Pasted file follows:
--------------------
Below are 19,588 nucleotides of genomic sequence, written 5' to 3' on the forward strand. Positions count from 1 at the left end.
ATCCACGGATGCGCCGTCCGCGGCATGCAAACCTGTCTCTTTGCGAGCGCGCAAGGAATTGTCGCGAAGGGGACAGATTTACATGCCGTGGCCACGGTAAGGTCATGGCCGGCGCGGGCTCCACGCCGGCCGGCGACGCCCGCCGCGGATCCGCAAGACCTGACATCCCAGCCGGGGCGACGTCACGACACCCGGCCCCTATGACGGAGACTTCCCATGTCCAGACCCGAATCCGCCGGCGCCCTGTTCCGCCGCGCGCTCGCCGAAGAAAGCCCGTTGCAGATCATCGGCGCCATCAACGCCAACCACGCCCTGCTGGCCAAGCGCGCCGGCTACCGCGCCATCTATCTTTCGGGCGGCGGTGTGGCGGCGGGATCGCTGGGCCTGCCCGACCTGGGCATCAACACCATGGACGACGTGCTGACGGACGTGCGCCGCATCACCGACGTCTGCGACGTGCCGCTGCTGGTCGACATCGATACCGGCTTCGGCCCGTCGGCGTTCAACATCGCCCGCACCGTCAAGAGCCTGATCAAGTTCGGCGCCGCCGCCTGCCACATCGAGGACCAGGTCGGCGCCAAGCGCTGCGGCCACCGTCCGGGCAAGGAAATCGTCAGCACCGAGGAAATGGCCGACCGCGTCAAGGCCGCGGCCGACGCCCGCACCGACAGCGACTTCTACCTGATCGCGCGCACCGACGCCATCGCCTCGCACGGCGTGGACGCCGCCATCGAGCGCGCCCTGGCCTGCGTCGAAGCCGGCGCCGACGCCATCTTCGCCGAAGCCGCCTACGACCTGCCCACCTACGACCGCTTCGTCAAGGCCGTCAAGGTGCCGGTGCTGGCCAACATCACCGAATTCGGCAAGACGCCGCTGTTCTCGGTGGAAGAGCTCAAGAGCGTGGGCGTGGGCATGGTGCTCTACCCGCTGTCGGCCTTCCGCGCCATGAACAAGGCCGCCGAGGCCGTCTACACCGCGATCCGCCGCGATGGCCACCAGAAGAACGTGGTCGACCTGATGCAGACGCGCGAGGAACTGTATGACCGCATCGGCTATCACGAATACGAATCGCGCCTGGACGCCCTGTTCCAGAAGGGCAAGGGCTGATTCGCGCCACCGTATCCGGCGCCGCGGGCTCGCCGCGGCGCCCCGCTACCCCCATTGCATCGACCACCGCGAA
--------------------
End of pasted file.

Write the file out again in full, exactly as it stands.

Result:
Below are 19,588 nucleotides of genomic sequence, written 5' to 3' on the forward strand. Positions count from 1 at the left end.
ATCCACGGATGCGCCGTCCGCGGCATGCAAACCTGTCTCTTTGCGAGCGCGCAAGGAATTGTCGCGAAGGGGACAGATTTACATGCCGTGGCCACGGTAAGGTCATGGCCGGCGCGGGCTCCACGCCGGCCGGCGACGCCCGCCGCGGATCCGCAAGACCTGACATCCCAGCCGGGGCGACGTCACGACACCCGGCCCCTATGACGGAGACTTCCCATGTCCAGACCCGAATCCGCCGGCGCCCTGTTCCGCCGCGCGCTCGCCGAAGAAAGCCCGTTGCAGATCATCGGCGCCATCAACGCCAACCACGCCCTGCTGGCCAAGCGCGCCGGCTACCGCGCCATCTATCTTTCGGGCGGCGGTGTGGCGGCGGGATCGCTGGGCCTGCCCGACCTGGGCATCAACACCATGGACGACGTGCTGACGGACGTGCGCCGCATCACCGACGTCTGCGACGTGCCGCTGCTGGTCGACATCGATACCGGCTTCGGCCCGTCGGCGTTCAACATCGCCCGCACCGTCAAGAGCCTGATCAAGTTCGGCGCCGCCGCCTGCCACATCGAGGACCAGGTCGGCGCCAAGCGCTGCGGCCACCGTCCGGGCAAGGAAATCGTCAGCACCGAGGAAATGGCCGACCGCGTCAAGGCCGCGGCCGACGCCCGCACCGACAGCGACTTCTACCTGATCGCGCGCACCGACGCCATCGCCTCGCACGGCGTGGACGCCGCCATCGAGCGCGCCCTGGCCTGCGTCGAAGCCGGCGCCGACGCCATCTTCGCCGAAGCCGCCTACGACCTGCCCACCTACGACCGCTTCGTCAAGGCCGTCAAGGTGCCGGTGCTGGCCAACATCACCGAATTCGGCAAGACGCCGCTGTTCTCGGTGGAAGAGCTCAAGAGCGTGGGCGTGGGCATGGTGCTCTACCCGCTGTCGGCCTTCCGCGCCATGAACAAGGCCGCCGAGGCCGTCTACACCGCGATCCGCCGCGATGGCCACCAGAAGAACGTGGTCGACCTGATGCAGACGCGCGAGGAACTGTATGACCGCATCGGCTATCACGAATACGAATCGCGCCTGGACGCCCTGTTCCAGAAGGGCAAGGGCTGATTCGCGCCACCGTATCCGGCGCCGCGGGCTCGCCGCGGCGCCCCGCTACCCCCATTGCATCGACCACCGCGAA